2. How will a router decide whether to declare itself as DR or BDR? This question is in reference to RFC 2328 <<If no routers have declared themselves Backup Designated Router, choose the router having highest Router Priority, (again excluding those routers who have declared themselves Designated Router), and again use the Router ID to break tie >>>
2) basically, let say three routes are conected via ring, all of them are start and then election process also start as per OSPF algorithm, a router who has highet router ID or loopback , become DR, and second Highest ID is become BDR.
in addition to Minu's post, have a look at this explanation from a previous post as well:
The OSPF protocol provides for automatic election of Designated Router (DR) and Backup Designated Router (BDR) on Broadcast and NBMA segments. There is no DR/BDR election on Point-to-Point and Point-to-Multipoint networks.
The OSPF interface priority is the parameter that controls DR election. Its default value is 1. When OSPF interface priority is 0, the router is not eligible to become a DR. If a router comes up on a network segment and there are no other routers there already, it will become a DR. If there is an existing DR (or BDR), the new router will NOT attempt to preempt them. If several routers come up at roughly the same time (or the DR fails), a new DR election process will be triggered. The router with the highest priority value then will become a DR.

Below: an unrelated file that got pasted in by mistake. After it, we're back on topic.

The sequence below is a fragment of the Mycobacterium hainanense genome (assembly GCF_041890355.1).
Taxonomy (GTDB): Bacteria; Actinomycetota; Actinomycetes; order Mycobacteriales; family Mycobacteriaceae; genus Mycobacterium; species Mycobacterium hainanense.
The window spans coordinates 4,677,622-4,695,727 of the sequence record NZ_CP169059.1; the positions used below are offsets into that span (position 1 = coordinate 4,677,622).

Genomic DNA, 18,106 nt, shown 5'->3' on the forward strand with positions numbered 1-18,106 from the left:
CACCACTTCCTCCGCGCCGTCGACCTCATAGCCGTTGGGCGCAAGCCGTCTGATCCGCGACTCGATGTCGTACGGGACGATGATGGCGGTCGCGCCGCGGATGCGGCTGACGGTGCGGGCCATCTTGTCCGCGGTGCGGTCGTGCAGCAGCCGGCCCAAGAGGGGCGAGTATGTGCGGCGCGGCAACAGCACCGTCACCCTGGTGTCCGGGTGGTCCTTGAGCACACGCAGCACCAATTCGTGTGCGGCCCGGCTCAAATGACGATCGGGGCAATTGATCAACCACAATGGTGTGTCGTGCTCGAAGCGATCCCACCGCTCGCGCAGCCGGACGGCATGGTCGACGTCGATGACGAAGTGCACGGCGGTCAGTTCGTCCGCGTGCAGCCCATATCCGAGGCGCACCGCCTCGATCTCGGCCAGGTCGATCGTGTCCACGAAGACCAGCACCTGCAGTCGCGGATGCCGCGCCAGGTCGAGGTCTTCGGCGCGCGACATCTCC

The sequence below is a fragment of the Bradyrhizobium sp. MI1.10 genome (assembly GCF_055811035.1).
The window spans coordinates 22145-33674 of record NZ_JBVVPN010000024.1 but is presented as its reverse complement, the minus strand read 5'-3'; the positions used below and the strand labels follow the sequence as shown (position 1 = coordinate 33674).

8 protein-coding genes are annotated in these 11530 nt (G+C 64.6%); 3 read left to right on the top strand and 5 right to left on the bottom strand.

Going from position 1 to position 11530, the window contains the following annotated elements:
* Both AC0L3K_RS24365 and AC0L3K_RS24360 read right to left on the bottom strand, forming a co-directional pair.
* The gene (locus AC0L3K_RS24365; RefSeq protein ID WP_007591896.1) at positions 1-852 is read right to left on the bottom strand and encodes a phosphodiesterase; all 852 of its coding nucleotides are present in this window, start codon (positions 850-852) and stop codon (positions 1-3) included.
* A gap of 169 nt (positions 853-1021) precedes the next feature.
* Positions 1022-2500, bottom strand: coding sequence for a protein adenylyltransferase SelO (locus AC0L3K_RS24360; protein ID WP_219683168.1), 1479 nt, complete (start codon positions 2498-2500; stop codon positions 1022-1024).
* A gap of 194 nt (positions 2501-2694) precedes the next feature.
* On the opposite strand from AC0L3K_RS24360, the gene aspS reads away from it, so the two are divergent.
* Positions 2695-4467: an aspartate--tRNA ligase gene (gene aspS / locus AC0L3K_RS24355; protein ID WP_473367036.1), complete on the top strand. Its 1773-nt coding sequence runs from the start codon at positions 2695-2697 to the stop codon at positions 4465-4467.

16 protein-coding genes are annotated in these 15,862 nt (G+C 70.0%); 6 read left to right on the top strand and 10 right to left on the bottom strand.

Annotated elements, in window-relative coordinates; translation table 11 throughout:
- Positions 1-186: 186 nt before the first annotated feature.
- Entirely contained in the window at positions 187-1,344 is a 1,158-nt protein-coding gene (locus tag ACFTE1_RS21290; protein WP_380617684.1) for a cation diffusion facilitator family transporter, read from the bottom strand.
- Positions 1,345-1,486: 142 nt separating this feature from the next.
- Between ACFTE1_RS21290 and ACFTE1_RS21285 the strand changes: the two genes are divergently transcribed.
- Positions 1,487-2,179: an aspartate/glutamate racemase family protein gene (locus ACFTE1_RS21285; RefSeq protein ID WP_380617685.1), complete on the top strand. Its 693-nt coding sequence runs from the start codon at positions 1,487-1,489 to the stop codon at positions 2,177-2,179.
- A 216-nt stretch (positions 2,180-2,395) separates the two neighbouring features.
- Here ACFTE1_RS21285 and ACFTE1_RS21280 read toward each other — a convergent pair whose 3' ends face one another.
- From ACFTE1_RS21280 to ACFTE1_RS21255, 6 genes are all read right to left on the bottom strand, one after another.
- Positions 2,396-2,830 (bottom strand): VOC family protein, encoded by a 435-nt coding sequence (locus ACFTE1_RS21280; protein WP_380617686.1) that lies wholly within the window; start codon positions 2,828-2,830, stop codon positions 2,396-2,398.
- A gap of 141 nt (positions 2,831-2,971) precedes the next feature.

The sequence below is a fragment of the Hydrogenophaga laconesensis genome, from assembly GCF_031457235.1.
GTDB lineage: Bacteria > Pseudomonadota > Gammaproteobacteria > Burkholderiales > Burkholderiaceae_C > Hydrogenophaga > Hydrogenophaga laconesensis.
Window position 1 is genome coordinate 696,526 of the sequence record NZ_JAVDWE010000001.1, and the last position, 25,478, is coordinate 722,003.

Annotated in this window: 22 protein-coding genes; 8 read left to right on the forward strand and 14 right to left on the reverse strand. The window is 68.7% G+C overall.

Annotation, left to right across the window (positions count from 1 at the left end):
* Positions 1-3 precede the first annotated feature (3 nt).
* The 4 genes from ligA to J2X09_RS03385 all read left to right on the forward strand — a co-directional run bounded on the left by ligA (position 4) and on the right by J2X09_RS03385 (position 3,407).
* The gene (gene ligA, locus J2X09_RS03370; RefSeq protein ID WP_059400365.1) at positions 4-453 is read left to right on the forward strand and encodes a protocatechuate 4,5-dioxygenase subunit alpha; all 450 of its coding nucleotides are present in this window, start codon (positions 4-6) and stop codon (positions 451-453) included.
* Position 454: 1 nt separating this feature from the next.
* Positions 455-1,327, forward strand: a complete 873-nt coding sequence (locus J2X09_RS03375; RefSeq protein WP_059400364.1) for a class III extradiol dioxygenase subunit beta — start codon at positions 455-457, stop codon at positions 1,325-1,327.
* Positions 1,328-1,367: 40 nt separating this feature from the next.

In short, the DR/BDR election process is not deterministic and depends on the sequence of events. Therefore it is important to be able to prevent routers from EVER becoming DR/BDR, when that is appropriate for the topology in which they are connected. This is accomplished by setting their OSPF interface priority to 0:
actully i also had confusion regarding to the election process... but before few months i put that point in discussion with net pro and i think some one is replied with in OSPF BDR is elected first and then DR is elected and when i asked why so... then acording to experts they replied me its just because of coding for the protocol... in order to reduce the complexity of coding, they programmed such.
I do not understand your statement: Any router which says it self as DR during election cannot be made BDR if it looses election. Perhaps you can clarify what you meant.
As has been stated the election of BDR happens first. Election of the DR is by promoting the existing BDR to be DR followed by election of a new BDR.
Identification of DR and BDR is carried in the OSPF HELLO packet. If the HELLO has blank in the field for BDR then there is an election. In the election for BDR any router which is not already the DR and which has priority greater than zero asserts that it is a candidate in the election. Winning the election is based on difference in priority and if the best priority is equal for two or more routers then election is based on highest Router ID of those routers with the best priority.
We are pleased to announce availability of Beta software for 16.6.3. 16.6.3 will be the second rebuild on the 16.6 release train targeted towards Catalyst 9500/9400/9300/3850/3650 switching platforms. We are looking for early feedback from custome...